The Legal 500

Latham & Watkins LLP

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Top-tier recommendations


Singapore: Banking and finance

Within Foreign firms, Latham & Watkins LLP is a second tier firm,

Latham & Watkins LLP frequently advises financial advisers, hedge funds, borrowers, sponsors and syndicates on a range of matters, including Islamic financing. The team recently represented Indonesia’s state-owned oil and gas company Pertamina in connection with the establishment of term loan facilities to refinance existing debt totalling $965m. Timothy Hia is recommended.

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Singapore: Capital markets

Within Foreign firms, Latham & Watkins LLP is a first tier firm,

In 2012, Latham & Watkins LLP’s capital markets team acted on over 20 deals with a combined value of $14.5bn; these include Asian Pay Television Trust’s S$1.4bn IPO, Pertamina’s $3.25bn bond offering, and Olam’s $750m bond rights issue. The stellar, six-partner team is led by Michael Sturrock.

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Within Local firms Leading individuals

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Singapore: Corporate and M&A

Within Foreign firms, Latham & Watkins LLP is a second tier firm,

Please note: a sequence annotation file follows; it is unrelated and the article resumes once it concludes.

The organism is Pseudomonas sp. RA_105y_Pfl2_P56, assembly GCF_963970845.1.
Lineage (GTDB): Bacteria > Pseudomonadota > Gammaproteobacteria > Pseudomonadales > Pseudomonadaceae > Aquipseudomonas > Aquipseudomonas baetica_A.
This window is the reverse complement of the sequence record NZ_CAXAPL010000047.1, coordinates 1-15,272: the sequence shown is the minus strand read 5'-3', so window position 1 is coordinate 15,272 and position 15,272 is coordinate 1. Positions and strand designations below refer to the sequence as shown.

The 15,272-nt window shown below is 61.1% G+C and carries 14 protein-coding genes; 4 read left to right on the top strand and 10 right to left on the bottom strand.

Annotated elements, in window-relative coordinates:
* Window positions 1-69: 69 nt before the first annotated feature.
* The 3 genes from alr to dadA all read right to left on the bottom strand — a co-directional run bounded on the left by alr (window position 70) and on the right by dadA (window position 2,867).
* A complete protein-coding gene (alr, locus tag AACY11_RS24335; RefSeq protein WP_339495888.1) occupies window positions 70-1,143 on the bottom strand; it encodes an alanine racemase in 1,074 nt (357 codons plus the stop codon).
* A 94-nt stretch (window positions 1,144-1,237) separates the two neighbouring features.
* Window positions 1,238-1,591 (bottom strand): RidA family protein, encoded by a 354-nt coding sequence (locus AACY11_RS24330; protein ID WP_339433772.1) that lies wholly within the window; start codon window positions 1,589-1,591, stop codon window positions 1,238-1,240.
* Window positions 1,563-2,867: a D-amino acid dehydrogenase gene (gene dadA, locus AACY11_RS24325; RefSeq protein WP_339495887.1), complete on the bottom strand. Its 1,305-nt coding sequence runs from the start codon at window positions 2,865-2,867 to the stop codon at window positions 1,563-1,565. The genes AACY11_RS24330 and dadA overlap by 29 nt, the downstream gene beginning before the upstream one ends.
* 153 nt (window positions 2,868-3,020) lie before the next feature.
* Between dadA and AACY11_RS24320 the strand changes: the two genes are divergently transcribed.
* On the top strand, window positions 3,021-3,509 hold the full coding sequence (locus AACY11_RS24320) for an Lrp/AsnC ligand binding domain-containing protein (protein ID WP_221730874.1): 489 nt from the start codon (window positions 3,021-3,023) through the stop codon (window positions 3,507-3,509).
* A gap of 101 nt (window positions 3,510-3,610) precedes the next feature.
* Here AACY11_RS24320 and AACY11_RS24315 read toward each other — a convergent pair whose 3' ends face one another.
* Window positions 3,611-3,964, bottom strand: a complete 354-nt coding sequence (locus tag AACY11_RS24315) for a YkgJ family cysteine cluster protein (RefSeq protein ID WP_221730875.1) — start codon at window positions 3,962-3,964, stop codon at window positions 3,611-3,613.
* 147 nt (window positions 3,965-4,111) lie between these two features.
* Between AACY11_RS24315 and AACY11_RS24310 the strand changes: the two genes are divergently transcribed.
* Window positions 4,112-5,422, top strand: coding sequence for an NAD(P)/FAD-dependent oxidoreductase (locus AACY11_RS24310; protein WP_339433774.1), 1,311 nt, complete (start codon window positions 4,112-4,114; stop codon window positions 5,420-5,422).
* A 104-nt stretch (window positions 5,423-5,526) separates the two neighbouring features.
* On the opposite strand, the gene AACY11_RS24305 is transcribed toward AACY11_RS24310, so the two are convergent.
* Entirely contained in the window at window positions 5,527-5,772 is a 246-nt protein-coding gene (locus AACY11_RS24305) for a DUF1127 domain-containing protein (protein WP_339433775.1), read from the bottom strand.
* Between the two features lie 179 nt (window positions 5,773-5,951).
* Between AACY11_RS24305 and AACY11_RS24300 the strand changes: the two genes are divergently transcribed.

At Latham & Watkins LLP, partners Luke Grubb and Rod Brown relocated to Singapore from the London office in 2012. Since then, the team’s cross-border deals have included advising Asian Food Channel on its acquisition by Scripps Networks and Singapore Technologies Engineering on its purchase of a 35% stake in German aerospace company EADS EFW.

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Singapore: Projects and energy

Within Foreign firms, Latham & Watkins LLP is a first tier firm,

Latham & Watkins LLP handled a run of major deals during 2012, including representing a syndicate of 15 banks on an $8.5bn tranche of financing for the Australia Pacific LNG project; and advising Senoko Energy on the refinancing of debt relating to its re-powering project in Singapore. Stephen McWilliams is recommended.

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Within Local firms Leading individuals

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Singapore: Restructuring and insolvency

Within Foreign firms, Latham & Watkins LLP is a third tier firm,

Rod Brown and Timothy Hia are the key contacts for restructuring work at Latham & Watkins LLP. The team represents steering committees, lenders and borrowers.

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Further information on Latham & Watkins LLP

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Legal Developments in Singapore

Legal Developments and updates from the leading lawyers in each jurisdiction. To contribute, send an email request to
  • Full Convergence with IFRS in 2018 for SGX-listed Companies

    The Singapore Accounting Standards Council ( ASC ) announced in late May 2014 that all Singapore-incorporated companies on the Singapore Exchange ( SGX ) must apply a new financial reporting framework identical to the International Financial Reporting Standards ( IFRS ) for annual periods beginning on or after 1 January 2018. This translates into a lead time of more than 3 years to embrace the new financial reporting framework.
  • Unlisted Indian Companies Given Green Light to Raise Funds Abroad